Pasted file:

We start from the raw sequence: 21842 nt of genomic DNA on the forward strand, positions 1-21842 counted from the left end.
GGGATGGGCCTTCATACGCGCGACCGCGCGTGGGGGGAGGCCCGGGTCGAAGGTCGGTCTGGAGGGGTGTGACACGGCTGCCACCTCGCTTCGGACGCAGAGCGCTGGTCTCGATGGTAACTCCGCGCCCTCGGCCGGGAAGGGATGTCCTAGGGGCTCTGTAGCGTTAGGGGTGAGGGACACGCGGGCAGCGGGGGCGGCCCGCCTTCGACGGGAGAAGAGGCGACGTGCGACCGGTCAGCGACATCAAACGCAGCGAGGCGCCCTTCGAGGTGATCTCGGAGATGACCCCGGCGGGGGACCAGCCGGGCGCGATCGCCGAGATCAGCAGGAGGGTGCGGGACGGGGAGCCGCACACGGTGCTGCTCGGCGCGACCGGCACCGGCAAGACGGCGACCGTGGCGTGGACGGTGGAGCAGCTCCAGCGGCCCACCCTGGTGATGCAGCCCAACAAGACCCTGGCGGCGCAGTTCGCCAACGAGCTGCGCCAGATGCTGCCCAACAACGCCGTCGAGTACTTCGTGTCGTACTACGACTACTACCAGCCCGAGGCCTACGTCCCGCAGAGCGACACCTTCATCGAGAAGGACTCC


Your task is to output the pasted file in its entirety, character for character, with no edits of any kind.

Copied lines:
We start from the raw sequence: 21842 nt of genomic DNA on the forward strand, positions 1-21842 counted from the left end.
GGGATGGGCCTTCATACGCGCGACCGCGCGTGGGGGGAGGCCCGGGTCGAAGGTCGGTCTGGAGGGGTGTGACACGGCTGCCACCTCGCTTCGGACGCAGAGCGCTGGTCTCGATGGTAACTCCGCGCCCTCGGCCGGGAAGGGATGTCCTAGGGGCTCTGTAGCGTTAGGGGTGAGGGACACGCGGGCAGCGGGGGCGGCCCGCCTTCGACGGGAGAAGAGGCGACGTGCGACCGGTCAGCGACATCAAACGCAGCGAGGCGCCCTTCGAGGTGATCTCGGAGATGACCCCGGCGGGGGACCAGCCGGGCGCGATCGCCGAGATCAGCAGGAGGGTGCGGGACGGGGAGCCGCACACGGTGCTGCTCGGCGCGACCGGCACCGGCAAGACGGCGACCGTGGCGTGGACGGTGGAGCAGCTCCAGCGGCCCACCCTGGTGATGCAGCCCAACAAGACCCTGGCGGCGCAGTTCGCCAACGAGCTGCGCCAGATGCTGCCCAACAACGCCGTCGAGTACTTCGTGTCGTACTACGACTACTACCAGCCCGAGGCCTACGTCCCGCAGAGCGACACCTTCATCGAGAAGGACTCC